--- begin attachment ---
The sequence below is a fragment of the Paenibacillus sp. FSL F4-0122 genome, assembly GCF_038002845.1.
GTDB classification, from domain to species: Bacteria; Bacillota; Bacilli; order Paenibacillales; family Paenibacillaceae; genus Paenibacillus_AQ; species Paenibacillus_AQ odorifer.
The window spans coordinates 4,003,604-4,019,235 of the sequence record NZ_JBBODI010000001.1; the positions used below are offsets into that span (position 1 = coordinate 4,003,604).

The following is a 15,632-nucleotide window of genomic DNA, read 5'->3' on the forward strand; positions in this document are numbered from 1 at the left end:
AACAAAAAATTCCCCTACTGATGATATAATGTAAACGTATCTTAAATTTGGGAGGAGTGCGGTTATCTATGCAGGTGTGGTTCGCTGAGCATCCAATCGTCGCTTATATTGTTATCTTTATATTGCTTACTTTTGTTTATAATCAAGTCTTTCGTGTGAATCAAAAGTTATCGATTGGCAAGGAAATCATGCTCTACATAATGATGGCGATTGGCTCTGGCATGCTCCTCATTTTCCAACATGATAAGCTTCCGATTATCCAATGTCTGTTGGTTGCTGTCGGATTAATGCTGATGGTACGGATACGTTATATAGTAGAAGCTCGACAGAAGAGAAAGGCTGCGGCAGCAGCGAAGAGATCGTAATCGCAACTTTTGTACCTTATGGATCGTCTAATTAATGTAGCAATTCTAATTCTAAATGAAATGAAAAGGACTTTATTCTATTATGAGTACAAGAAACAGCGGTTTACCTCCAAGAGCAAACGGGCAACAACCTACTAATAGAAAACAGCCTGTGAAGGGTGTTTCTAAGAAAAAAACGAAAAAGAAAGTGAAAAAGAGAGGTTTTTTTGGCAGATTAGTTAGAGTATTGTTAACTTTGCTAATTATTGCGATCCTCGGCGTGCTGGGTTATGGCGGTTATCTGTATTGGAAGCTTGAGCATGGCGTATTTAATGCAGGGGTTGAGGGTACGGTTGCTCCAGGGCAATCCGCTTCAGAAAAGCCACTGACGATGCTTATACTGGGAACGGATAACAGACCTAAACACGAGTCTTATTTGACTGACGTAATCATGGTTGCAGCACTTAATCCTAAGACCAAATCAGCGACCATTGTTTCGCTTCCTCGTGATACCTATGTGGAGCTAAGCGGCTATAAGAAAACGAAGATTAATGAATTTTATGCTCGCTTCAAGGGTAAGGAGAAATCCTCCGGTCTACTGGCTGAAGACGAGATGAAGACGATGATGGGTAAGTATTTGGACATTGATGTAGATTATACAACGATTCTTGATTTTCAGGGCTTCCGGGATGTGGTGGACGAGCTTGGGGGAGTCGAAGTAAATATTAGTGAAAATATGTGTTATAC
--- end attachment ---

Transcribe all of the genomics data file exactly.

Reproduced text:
The sequence below is a fragment of the Paenibacillus sp. FSL F4-0122 genome, assembly GCF_038002845.1.
GTDB classification, from domain to species: Bacteria; Bacillota; Bacilli; order Paenibacillales; family Paenibacillaceae; genus Paenibacillus_AQ; species Paenibacillus_AQ odorifer.
The window spans coordinates 4,003,604-4,019,235 of the sequence record NZ_JBBODI010000001.1; the positions used below are offsets into that span (position 1 = coordinate 4,003,604).

The following is a 15,632-nucleotide window of genomic DNA, read 5'->3' on the forward strand; positions in this document are numbered from 1 at the left end:
AACAAAAAATTCCCCTACTGATGATATAATGTAAACGTATCTTAAATTTGGGAGGAGTGCGGTTATCTATGCAGGTGTGGTTCGCTGAGCATCCAATCGTCGCTTATATTGTTATCTTTATATTGCTTACTTTTGTTTATAATCAAGTCTTTCGTGTGAATCAAAAGTTATCGATTGGCAAGGAAATCATGCTCTACATAATGATGGCGATTGGCTCTGGCATGCTCCTCATTTTCCAACATGATAAGCTTCCGATTATCCAATGTCTGTTGGTTGCTGTCGGATTAATGCTGATGGTACGGATACGTTATATAGTAGAAGCTCGACAGAAGAGAAAGGCTGCGGCAGCAGCGAAGAGATCGTAATCGCAACTTTTGTACCTTATGGATCGTCTAATTAATGTAGCAATTCTAATTCTAAATGAAATGAAAAGGACTTTATTCTATTATGAGTACAAGAAACAGCGGTTTACCTCCAAGAGCAAACGGGCAACAACCTACTAATAGAAAACAGCCTGTGAAGGGTGTTTCTAAGAAAAAAACGAAAAAGAAAGTGAAAAAGAGAGGTTTTTTTGGCAGATTAGTTAGAGTATTGTTAACTTTGCTAATTATTGCGATCCTCGGCGTGCTGGGTTATGGCGGTTATCTGTATTGGAAGCTTGAGCATGGCGTATTTAATGCAGGGGTTGAGGGTACGGTTGCTCCAGGGCAATCCGCTTCAGAAAAGCCACTGACGATGCTTATACTGGGAACGGATAACAGACCTAAACACGAGTCTTATTTGACTGACGTAATCATGGTTGCAGCACTTAATCCTAAGACCAAATCAGCGACCATTGTTTCGCTTCCTCGTGATACCTATGTGGAGCTAAGCGGCTATAAGAAAACGAAGATTAATGAATTTTATGCTCGCTTCAAGGGTAAGGAGAAATCCTCCGGTCTACTGGCTGAAGACGAGATGAAGACGATGATGGGTAAGTATTTGGACATTGATGTAGATTATACAACGATTCTTGATTTTCAGGGCTTCCGGGATGTGGTGGACGAGCTTGGGGGAGTCGAAGTAAATATTAGTGAAAATATGTGTTATAC